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Home Sellers Can Say Goodbye to Hefty 6 Percent Commissions Under New Real Estate Deal

by Karin Price Mueller | NJ Advance Media for

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As part of an agreement to settle a series of lawsuits over inflated real estate commissions, the National Association of Realtors said Friday that big changes are on the way.

The group said it will pay more than $418 million to settle the lawsuits. But much more significantly, industry experts say, the settlement will upend the real estate market and create more competition, which will lead to lower commissions.

The realtor group said it will eliminate a longstanding rule that mandated a non-negotiable commission be posted on the Multiple Listing Service (MLS), its real estate database, which handles more than 90% of home sales. Currently, to list a home with MLS, the non-negotiable commission is typically between 5 and 6 percent.

By removing that rule, real estate commissions can be negotiated, which could lead to lower costs for home sellers.

Asked for comment, the National Association of Realtors referred NJ Advance Media to its statement.

“This would mean that offers of broker compensation could not be communicated via the MLS, but they could continue to be an option consumers can pursue off-MLS through negotiation and consultation with real estate professionals,” said Nykia Wright, the group’s interim CEO, in the statement.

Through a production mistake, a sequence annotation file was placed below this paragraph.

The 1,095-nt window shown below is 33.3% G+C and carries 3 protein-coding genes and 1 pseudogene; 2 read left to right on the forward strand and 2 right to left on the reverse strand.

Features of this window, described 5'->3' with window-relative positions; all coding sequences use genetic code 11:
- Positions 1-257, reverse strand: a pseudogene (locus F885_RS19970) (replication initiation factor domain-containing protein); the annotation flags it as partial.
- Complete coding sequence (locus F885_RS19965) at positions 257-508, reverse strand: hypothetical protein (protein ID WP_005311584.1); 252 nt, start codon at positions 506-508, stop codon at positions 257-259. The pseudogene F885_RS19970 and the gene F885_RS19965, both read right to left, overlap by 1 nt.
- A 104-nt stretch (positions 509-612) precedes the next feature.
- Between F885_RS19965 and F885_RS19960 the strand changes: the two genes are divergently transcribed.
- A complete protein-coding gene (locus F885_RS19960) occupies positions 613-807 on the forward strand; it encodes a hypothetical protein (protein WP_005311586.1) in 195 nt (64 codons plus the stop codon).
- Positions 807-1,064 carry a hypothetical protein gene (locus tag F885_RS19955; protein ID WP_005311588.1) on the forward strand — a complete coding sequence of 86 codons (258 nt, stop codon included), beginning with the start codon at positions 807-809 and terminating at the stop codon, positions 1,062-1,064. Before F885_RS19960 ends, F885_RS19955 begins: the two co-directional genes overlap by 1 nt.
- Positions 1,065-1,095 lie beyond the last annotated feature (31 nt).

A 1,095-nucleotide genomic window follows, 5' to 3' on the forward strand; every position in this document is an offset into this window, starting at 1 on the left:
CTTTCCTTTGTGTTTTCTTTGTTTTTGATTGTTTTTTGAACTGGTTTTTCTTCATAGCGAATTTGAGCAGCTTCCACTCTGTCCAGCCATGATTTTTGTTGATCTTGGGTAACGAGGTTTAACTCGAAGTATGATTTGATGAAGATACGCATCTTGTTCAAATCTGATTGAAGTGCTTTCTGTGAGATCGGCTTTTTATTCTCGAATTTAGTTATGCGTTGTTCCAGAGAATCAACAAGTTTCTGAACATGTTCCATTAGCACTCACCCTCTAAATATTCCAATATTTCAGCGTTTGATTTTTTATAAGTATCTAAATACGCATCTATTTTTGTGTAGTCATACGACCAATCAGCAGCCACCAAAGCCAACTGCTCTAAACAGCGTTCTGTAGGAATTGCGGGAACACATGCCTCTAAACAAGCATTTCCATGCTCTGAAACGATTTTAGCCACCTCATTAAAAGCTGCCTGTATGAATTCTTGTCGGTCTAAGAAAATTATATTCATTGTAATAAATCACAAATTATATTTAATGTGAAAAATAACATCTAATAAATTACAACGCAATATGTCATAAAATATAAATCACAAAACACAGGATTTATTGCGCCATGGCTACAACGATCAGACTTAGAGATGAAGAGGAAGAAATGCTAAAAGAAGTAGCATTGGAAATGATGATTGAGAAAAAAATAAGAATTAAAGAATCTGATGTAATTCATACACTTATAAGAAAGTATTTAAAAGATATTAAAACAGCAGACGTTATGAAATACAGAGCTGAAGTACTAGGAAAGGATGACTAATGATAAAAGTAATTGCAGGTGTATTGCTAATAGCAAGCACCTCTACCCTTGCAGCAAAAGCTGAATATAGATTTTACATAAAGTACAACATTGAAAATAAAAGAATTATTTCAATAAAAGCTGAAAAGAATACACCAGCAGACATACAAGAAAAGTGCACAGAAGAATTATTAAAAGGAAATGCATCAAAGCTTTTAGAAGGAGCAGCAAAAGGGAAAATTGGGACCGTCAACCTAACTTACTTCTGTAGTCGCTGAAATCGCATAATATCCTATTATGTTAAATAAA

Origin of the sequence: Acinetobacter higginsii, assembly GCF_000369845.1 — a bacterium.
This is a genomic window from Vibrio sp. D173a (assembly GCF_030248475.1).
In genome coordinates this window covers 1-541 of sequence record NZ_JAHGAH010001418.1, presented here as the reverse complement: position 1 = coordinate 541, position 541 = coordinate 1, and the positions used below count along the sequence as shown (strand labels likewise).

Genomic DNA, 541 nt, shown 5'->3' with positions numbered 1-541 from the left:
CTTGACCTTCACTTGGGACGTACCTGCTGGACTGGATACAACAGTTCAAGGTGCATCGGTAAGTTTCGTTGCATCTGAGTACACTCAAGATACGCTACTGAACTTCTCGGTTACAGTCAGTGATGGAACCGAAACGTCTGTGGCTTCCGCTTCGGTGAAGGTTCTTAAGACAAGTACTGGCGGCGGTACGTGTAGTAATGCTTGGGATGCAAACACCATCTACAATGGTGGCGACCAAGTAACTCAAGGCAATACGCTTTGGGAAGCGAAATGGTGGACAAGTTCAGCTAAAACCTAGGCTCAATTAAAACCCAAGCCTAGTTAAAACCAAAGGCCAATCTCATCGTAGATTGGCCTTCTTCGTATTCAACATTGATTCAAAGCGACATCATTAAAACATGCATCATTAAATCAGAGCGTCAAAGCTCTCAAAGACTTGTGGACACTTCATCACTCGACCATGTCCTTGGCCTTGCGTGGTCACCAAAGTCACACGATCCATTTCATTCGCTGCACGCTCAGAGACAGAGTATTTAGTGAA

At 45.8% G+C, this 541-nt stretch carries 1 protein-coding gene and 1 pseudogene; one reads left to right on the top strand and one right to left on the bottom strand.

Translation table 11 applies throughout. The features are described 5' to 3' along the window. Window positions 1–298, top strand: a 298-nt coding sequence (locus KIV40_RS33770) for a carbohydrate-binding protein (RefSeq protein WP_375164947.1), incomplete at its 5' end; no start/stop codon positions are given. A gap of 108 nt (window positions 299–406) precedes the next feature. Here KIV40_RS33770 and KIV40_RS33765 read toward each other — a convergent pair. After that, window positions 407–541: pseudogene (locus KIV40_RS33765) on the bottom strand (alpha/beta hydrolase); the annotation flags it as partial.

The commission of 5% to 6% is typically paid by the seller, and if a home’s buyer is working with their own agent, the commission is typically shared between the two agents upon a sale.

A 6.0 percent commission takes away a big chunk of a home seller’s profit.

For example, a home that sells for $800,000 will give a seller’s agent a $48,000 paycheck if that agent also brings in the buyer. If a separate agent brings in the buyer, $24,000 would go to each agent and their offices.

Home sellers in the United States pay roughly $100 billion in real estate commissions annually, according to a report in the New York Times.

“The forces of competition will be let loose,” Benjamin Brown, co-chairman of the antitrust practice at Cohen Milstein and one of the lawyers who hammered out the settlement, told the New York Times. “You’ll see some new pricing models, and some new and creative ways to provide services to home buyers. It’ll be a really exciting time for the industry.”